And to answer the question, sound yes, fury yes, but in what must be a Shakespearean disappointment, also signifying something. Is it really empty or does it only look so? Very often I find myself looking around, or even at myself, and wondering the same thing: what does all this mean? Does it matter? Isn’t it all irrelevant?

    At the time when the directors we today consider ‘great’ were making films they were, I think, mapping the field – pushing boundaries, setting standards, doing new and daring things in an exciting, young, extremely plastic medium. Who among today’s commercial directors would you say does that? I have only a few in my book, for consistency: Scorcese, Ridley Scott, Peter Weir and somehow I really like John Frakenheimer. I honestly would put Tarantino in that class, for very different reasons.

  • Forgot to mention: Peter Jackson. I know Amazon is full of endless pages of comments by people who hated the LOTR trilogy but I’ve long been a devotee of Tolkien and the movies really enriched my memories of what I’d read many years ago. Speaking of those critical comments at Amazon, I remember seeing one that, in the space of about 15 lines, had no less than 79 typos. Trust me. I counted them. This from a guy who really socked me out of the park: He opened the innings saying that he could have made a better movie — because he’d read the books. Twice.

  • Chris Kent

    Anyone who likes John Frakenheimer HAS to know what they are talking about. What a fine director he was!! I think The Train is one of the great unheralded masterpieces. All of the directors you mention are superb. I have been a big fan of Peter Weir for many years.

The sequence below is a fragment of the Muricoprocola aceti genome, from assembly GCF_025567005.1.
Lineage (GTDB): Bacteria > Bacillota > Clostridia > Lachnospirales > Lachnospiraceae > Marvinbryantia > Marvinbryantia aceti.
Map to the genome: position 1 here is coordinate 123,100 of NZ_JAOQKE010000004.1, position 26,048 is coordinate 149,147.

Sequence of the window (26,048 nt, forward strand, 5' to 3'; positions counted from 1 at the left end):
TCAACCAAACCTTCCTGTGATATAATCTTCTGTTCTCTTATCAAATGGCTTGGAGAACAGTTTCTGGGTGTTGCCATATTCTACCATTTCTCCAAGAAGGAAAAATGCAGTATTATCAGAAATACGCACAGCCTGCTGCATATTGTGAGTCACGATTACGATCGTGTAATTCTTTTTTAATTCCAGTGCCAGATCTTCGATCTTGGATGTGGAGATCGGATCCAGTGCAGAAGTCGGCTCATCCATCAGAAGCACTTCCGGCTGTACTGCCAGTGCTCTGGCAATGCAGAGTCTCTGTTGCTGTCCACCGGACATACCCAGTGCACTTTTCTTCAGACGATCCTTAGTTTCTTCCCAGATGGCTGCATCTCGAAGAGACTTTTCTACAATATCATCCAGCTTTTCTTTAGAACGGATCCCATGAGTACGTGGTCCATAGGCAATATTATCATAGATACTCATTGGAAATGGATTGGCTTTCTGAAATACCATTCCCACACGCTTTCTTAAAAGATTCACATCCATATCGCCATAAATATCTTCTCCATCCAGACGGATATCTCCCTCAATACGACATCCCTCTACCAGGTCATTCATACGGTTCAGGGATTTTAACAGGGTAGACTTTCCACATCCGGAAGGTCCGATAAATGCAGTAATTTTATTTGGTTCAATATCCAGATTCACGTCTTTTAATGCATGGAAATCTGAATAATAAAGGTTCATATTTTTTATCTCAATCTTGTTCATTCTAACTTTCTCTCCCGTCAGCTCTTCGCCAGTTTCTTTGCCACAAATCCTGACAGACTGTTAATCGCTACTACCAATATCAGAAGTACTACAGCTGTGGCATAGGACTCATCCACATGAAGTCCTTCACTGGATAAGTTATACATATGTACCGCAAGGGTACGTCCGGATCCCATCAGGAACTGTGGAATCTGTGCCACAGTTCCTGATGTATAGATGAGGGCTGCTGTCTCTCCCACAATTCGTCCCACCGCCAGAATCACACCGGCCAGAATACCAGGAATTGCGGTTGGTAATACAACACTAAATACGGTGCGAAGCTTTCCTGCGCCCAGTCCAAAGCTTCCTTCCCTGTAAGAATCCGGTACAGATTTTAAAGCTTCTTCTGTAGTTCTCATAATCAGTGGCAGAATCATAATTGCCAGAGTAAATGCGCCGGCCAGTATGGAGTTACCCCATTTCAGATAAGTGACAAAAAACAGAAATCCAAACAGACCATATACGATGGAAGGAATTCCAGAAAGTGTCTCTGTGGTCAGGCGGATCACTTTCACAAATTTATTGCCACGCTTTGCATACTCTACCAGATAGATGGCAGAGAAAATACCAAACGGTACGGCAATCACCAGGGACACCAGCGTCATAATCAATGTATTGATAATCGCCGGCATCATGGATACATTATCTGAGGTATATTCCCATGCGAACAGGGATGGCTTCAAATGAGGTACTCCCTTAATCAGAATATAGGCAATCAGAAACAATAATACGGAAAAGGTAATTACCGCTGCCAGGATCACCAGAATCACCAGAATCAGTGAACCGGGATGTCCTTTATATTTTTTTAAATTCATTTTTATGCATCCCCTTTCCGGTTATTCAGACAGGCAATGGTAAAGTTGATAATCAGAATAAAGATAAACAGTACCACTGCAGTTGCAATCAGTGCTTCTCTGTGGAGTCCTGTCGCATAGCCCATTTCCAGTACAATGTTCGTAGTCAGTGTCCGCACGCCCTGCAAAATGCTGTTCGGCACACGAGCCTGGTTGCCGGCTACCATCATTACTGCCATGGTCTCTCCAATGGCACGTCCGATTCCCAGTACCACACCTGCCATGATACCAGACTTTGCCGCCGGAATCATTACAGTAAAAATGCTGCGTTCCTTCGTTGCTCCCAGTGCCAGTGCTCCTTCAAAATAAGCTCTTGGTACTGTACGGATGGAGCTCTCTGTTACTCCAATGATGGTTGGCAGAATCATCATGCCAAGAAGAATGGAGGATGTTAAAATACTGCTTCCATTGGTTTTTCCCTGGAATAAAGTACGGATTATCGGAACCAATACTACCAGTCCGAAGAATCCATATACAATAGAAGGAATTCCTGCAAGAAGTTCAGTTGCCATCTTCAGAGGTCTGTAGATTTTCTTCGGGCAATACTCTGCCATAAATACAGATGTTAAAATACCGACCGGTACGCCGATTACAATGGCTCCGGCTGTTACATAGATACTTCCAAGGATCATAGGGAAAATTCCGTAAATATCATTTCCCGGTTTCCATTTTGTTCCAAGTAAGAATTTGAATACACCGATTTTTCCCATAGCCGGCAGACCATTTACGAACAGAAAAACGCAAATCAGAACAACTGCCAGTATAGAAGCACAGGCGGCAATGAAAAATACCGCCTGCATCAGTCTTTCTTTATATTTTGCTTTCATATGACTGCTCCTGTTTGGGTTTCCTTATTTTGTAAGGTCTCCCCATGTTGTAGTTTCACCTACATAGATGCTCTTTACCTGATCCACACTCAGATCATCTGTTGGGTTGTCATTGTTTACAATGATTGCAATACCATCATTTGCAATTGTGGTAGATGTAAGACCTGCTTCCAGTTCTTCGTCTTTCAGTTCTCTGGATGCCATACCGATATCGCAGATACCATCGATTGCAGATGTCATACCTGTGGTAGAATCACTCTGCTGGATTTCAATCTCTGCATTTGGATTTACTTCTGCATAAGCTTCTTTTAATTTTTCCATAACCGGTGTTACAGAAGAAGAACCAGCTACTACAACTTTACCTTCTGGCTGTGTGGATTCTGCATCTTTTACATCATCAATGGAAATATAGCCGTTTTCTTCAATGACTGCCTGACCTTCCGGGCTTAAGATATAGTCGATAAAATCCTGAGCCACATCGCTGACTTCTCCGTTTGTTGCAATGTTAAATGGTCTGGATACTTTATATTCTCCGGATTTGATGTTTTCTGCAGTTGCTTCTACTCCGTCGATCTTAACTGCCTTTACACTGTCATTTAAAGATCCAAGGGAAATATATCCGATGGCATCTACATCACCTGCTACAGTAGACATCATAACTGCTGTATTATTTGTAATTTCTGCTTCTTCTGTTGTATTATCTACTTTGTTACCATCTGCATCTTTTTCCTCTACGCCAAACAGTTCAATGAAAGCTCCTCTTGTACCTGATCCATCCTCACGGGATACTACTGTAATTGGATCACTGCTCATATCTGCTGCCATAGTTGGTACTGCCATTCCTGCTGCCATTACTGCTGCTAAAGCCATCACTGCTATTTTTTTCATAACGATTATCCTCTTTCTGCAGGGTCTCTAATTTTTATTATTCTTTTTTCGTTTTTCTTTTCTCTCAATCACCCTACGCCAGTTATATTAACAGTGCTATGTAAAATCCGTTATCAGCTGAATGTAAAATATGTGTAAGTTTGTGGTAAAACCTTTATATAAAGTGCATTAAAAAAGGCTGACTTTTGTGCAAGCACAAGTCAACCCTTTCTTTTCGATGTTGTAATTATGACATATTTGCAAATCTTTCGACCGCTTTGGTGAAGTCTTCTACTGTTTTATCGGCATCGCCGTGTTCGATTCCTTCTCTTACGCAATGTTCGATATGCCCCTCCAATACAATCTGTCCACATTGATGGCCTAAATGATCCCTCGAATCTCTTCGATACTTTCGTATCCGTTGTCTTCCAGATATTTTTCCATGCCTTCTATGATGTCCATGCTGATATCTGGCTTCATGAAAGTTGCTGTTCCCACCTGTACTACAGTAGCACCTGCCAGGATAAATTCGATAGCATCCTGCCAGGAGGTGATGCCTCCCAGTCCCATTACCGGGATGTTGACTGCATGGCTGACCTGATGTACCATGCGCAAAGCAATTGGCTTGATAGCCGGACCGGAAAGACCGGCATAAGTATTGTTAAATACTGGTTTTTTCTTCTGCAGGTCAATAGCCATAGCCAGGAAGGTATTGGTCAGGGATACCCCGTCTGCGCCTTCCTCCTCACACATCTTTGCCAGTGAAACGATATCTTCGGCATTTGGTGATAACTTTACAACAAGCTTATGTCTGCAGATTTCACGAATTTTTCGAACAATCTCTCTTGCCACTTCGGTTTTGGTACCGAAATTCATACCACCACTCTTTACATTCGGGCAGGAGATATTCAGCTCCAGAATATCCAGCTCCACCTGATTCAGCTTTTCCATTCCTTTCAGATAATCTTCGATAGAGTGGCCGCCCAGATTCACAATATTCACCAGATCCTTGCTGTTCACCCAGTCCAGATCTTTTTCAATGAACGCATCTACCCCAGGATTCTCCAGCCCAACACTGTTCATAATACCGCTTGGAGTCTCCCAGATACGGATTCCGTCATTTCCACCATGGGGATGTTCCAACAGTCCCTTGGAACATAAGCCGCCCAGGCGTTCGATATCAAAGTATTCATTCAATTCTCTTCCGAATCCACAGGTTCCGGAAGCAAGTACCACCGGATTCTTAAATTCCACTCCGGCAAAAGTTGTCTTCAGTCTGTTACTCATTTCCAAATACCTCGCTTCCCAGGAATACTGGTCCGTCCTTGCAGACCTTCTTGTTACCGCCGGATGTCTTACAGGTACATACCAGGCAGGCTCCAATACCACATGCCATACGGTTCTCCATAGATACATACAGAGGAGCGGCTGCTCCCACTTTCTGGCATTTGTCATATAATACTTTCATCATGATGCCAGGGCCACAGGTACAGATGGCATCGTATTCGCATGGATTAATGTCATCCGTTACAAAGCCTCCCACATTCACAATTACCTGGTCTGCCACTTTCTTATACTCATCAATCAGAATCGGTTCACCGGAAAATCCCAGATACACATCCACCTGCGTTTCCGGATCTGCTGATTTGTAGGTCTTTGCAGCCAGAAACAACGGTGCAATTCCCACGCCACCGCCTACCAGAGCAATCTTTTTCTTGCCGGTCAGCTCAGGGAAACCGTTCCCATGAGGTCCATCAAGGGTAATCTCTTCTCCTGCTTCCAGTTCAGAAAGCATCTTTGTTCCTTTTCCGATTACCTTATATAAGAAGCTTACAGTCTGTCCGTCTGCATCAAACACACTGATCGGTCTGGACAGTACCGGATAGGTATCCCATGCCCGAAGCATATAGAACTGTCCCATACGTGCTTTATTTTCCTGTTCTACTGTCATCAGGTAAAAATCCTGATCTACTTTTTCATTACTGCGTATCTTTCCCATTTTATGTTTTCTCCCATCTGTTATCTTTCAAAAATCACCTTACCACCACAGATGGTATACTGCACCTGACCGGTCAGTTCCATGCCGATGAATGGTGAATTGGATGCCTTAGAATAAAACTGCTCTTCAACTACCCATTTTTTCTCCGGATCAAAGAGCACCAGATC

I will watch Kill Bill a second time on DVD. I might have missed something.

  • Chris, have you seen Le Samourai with Alain Delon? A film-maker friend rates it as absolutely the greatest film in that genre, and while I really want to see it I’d also like to hear from someone else who has.


  • Tex

    I think you’re both right, Tarantino is a great director because he’s breaking new ground as the above mentioned directors did in their time, but i also don’t like to compare Tarantino to Leone because frankly, Leone, in my opinion, is the best ever, and nothing tarantino has done as of yet has even come close to meaning as much as OUATITWest or OUATIAmerica. Although Tarantino’s films are fun to watch and interesting and even, yes, do have meaning in them, there at times just a bit too simple for me… there doesn’t seem to be too much substance or complication in any of his stories. And I for one think OAUTIAmerica was as close to as good as OAUTITWest as any of his other movies were.

    I guess what i mean is… yes tarantino brings alot to the table… but leone created a genre… there was no such thing as spaghetti westerns before him and in my opinion there never was after him either, just second rate copies. There is something classic and raw about leone that i don’t think tarantino will ever have and that is what does it for me.